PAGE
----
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UBC Theses and Dissertations

Contour reduction algorithms : a theory of pitch and duration hierarchies for post-tonal music Bor, Mustafa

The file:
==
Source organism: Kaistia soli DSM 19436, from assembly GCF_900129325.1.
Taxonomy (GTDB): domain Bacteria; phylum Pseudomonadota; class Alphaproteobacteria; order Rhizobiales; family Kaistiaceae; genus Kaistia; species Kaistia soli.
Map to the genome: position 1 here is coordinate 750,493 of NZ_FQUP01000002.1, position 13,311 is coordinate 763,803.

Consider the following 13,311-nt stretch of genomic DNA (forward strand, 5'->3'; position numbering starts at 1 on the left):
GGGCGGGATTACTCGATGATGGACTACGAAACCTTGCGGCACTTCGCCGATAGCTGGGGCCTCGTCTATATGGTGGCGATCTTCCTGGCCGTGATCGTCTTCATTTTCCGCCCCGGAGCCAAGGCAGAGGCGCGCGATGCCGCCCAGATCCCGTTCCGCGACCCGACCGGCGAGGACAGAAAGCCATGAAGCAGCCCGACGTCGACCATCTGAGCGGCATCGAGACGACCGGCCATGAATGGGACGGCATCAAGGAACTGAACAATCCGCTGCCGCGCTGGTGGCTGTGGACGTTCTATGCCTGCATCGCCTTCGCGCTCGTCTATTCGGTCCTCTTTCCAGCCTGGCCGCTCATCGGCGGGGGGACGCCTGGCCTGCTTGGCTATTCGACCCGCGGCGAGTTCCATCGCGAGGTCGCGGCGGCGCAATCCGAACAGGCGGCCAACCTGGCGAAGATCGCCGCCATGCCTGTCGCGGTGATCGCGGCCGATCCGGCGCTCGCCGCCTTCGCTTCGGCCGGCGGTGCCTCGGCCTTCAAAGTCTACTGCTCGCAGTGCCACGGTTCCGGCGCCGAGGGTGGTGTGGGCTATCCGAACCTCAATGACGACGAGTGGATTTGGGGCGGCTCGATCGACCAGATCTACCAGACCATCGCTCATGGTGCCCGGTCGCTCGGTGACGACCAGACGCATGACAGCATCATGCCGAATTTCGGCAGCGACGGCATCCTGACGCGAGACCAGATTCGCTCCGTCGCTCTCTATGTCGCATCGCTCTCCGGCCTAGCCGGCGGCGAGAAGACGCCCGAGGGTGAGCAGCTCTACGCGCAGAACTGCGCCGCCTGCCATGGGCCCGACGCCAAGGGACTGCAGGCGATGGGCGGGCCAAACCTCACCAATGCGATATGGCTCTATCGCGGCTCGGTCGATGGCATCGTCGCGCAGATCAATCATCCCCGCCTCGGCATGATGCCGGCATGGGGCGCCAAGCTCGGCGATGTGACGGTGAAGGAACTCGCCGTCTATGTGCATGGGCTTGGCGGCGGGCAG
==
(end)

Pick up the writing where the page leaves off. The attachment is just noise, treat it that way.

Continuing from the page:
This dissertation takes work on contour by Robert Morris as a point of departure and develops a set of contour reduction algorithms, called "window algorithms." These involve the notion of a hypothetical window or frame of a specific width (i.e. number of events) through which the contour succession in a given melody is experienced temporally (much like the way a landscape is experienced visually through the side window of a moving automobile or train. Certain normative principles relevant to windows of various widths are devised and represented with the help of symbolic logic and flowcharts. Reiterative application of the window algorithms on a melody to "prune" pitches at a series of successive levels, introduces notions of melodic contour hierarchy that are explored in various ways throughout the dissertation. The application of the algorithms is demonstrated on a variety of 20th century musical excerpts reflecting a wide range of melodic archetypes, thereby enabling observation of the behavior of the algorithms in different musical contexts. Phenomenological and cognitive implications of the algorithms are discussed from the perspective of a listener implementing the algorithm on the fly. An analysis focusing on the Hauptstimmen in the first movement of Schoenberg’s Third String Quartet explores how intervallic features of the reduced contours can form the basis for a tonal-formal reading of the movement. The possibility of extending the theory to the duration domain is also introduced; following a preliminary analysis involving instrumental gestures from the opening of Webern’s Variations for Orchestra, and a discussion of analytical, conceptual, and methodological inconsistencies arising from the application of the algorithms on duration contours, an alternative approach that attaches appropriate durations to (reduced) pitch contours is developed, examined, and advocated. The relationships and interactions between the pitch and duration contours in Berio’s Sequenza I are examined in the light of the proposed theory.

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